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December 04, 2012 | 03:48 PMFor folks in the Lake Geneva area, the lot at Dunn Lumber, 826 North St., is a great place to buy the family Christmas tree.
For the Boy Scouts of Lake Geneva Troop 235, the sale of those trees is a great way to plan for their time at summer camp.
Since 1985, Dunn Lumber has donated a corner of its parking lot to troop 235 to sell Christmas trees.
The lot opens the weekend after Thanksgiving and sells until the weekend before Christmas.
Hours are Fridays from 3:30 to 6 p.m., Saturdays from 9 a.m. to 6 p.m. and Sundays from 9 a.m. to 3 p.m.
The scouts sell Fraser fir and balsam trees. Prices are between $24 and $69 depending on the height of the tree.
Scout Master Robert Brockmann said the boys who work at the lot punch in as if it were a regular job.
They earn dollars from the troop fund that will help offset the cost of going to summer camp, he said.
Brockmann earned his Eagle Scout badge with 235 in 1984.
Every boy has an account, said Brockmann. For the kids, earning money for their scout account is like watching a real savings account grow.
Brockmann, an Elkhorn firefighter said he paid for his way to summer camp as a scout selling trees.
"My mom didn't have the best job in the world, so this helped me get to summer camp," he said.
For Mike Dunn, president of Dunn Lumber, donating a corner of his family-owned company's parking lot every year for the troop's annual tree sales is a done deal.
"How can you not help the Boy Scouts? They've done so many things for the community through the years," Dunn said in an interview on Saturday. "It gives the kids something positive to do," added Dunn, who was once a member of Troop 235.
Bob Dale, an assistant Scout Master with 235, said that selling the trees from a lot goes back to the early 1970s, but that wasn't the start of the Christmas tree tradition with the troop.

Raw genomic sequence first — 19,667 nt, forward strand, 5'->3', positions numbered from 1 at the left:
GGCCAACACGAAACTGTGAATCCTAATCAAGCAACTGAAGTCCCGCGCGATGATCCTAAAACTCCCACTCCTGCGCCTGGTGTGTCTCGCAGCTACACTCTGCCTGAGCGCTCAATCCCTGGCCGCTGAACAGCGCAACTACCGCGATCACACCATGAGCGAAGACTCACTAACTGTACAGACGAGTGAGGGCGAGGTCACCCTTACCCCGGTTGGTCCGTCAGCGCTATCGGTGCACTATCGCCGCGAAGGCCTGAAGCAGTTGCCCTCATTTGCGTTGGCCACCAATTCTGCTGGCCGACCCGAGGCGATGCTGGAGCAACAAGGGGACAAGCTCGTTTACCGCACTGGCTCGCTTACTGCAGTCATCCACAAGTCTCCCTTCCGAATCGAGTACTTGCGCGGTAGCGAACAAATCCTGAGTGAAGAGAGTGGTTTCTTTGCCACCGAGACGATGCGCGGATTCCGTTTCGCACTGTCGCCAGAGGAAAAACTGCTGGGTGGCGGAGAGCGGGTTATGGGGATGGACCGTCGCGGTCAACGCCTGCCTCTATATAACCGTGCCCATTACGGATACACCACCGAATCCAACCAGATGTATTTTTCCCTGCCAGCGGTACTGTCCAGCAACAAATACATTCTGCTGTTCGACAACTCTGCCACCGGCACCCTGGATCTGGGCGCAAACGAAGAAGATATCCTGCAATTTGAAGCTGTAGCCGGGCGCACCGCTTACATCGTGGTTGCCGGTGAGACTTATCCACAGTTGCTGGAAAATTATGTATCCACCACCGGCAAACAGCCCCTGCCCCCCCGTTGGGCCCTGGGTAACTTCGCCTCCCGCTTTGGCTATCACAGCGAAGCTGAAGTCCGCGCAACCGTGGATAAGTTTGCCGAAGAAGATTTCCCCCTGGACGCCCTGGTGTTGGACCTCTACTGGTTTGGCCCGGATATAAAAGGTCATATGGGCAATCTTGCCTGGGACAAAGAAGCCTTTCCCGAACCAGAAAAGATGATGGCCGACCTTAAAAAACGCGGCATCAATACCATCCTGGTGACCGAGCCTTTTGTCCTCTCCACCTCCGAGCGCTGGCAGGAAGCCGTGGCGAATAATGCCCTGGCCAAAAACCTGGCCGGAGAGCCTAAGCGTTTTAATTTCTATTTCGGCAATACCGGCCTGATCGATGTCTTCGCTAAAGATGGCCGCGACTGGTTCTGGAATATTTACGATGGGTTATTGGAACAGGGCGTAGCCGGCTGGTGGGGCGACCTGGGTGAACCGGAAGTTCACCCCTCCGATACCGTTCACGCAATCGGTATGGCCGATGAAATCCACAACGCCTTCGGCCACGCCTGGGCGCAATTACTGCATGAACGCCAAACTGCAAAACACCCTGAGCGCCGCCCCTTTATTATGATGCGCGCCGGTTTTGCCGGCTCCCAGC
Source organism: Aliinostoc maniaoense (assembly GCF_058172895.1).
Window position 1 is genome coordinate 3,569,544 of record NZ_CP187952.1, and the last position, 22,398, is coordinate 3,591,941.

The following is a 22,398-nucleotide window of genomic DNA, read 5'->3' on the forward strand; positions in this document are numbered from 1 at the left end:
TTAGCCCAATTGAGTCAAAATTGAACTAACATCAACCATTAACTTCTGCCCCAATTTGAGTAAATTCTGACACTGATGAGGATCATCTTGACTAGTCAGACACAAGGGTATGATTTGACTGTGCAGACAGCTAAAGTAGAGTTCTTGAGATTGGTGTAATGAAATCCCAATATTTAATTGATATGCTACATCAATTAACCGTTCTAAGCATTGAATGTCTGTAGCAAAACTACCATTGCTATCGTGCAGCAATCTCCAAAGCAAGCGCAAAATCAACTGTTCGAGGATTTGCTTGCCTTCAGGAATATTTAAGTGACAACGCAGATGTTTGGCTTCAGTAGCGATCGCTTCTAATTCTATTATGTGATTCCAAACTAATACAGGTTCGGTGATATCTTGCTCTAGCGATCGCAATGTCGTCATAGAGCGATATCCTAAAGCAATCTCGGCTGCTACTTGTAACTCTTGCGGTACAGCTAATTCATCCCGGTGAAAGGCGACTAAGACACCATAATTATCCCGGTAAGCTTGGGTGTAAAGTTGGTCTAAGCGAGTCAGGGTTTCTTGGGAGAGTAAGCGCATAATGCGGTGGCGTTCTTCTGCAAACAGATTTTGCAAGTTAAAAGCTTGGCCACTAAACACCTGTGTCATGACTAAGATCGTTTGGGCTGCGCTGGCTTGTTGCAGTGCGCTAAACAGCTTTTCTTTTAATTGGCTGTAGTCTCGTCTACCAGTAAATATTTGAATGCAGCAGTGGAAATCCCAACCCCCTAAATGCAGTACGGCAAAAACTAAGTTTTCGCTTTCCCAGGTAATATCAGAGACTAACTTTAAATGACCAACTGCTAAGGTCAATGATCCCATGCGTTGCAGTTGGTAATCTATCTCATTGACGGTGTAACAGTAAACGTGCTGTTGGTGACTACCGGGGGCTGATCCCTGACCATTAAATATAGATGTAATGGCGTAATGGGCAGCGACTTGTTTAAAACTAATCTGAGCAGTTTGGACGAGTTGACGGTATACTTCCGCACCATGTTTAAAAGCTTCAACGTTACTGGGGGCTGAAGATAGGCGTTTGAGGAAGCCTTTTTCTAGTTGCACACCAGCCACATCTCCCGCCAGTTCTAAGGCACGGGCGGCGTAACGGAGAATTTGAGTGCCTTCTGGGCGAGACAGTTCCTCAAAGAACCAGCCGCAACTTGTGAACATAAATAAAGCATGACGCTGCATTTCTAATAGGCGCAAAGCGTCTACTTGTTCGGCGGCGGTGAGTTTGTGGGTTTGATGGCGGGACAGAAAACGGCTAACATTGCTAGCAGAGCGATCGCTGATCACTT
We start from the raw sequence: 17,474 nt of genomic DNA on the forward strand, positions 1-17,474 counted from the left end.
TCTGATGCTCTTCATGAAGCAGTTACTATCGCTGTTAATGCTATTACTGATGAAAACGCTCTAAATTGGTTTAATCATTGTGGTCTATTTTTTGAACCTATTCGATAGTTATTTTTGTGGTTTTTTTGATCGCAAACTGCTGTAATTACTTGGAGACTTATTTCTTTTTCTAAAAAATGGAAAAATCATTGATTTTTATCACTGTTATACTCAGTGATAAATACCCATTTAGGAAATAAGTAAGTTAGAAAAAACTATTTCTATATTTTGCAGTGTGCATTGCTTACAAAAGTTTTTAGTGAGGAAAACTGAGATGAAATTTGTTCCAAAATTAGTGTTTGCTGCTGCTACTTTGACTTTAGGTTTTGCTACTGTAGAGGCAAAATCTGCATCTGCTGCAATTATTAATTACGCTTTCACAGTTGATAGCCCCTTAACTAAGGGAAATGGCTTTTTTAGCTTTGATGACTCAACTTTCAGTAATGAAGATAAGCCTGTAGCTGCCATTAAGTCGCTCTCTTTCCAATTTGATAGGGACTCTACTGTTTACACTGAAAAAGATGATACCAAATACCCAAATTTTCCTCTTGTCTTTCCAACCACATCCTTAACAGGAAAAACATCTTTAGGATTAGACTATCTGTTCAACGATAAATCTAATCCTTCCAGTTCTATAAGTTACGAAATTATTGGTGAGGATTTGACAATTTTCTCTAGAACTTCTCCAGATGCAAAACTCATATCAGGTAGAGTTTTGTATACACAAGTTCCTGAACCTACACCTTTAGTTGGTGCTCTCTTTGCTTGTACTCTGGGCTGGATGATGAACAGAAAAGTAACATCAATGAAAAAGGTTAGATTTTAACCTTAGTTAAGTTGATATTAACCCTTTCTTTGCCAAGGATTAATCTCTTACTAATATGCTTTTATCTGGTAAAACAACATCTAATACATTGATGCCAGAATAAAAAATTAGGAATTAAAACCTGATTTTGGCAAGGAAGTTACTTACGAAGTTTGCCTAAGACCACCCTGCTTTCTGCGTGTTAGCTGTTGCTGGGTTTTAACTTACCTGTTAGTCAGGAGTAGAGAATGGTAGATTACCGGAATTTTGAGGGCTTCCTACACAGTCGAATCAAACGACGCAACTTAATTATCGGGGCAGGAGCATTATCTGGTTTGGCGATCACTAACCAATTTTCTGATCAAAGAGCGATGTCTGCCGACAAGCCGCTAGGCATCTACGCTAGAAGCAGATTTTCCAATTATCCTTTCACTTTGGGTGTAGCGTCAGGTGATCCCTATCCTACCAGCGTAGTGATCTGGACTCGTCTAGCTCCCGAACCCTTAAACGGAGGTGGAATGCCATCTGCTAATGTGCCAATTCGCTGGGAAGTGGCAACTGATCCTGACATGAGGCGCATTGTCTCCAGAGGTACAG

"In the 1960s, we used to take orders and go out to a local tree farm and cut to order," said Dale, who earned his Eagle Scout badge with 235 in 1971.
However, in the early 1970s, the troop set aside their axes and started ordering trees from local tree farms.
The first Christmas tree lot was at the Dairy Queen restaurant on Wells Street, Dale said.
In 1985, the lot moved to the Dunn Lumber site, he said.
Rich Kieszkowski, assistant scout master, whose son, Zach, is almost an Eagle, said the the troop orders its Christmas trees from a tree farm in Plainfield.
The Plainfield trees have always been top quality, he said. While working at the lot, the scouts learn to wrap and unwrap trees and to cut the trunks to the right length, said Greg Oddin, also an assistant scout master, Eagle Scout and former member of troop 235.
And along the way they pick up some Christmas tree salesmanship skills, as well, he said.
"This is one of our biggest fundraiders," said Oddin. "This is our Big Kahuna."
Oddin is also a former troop 235 scout and became an Eagle Scout in 1977.
He said it outdoes other fundraisers, including the pancake breakfast and popcorn sales.
Dale said the troop orders about 180 trees.
"On a good year, if you can get $3,000, that can cover us for a year," he said about the tree sales.
Lake Geneva is now home to two troops, the second being Troop 239. But Troop 235 is the older of the two, chartered in 1938, Dale said.
Scouts can choose their troops, and Troop 235 has members from Genoa City and Elkhorn as well as Lake Geneva.
This summer, troop 235 will reach a milestone as it recognizes its 100th Eagle Scout, Brockman said.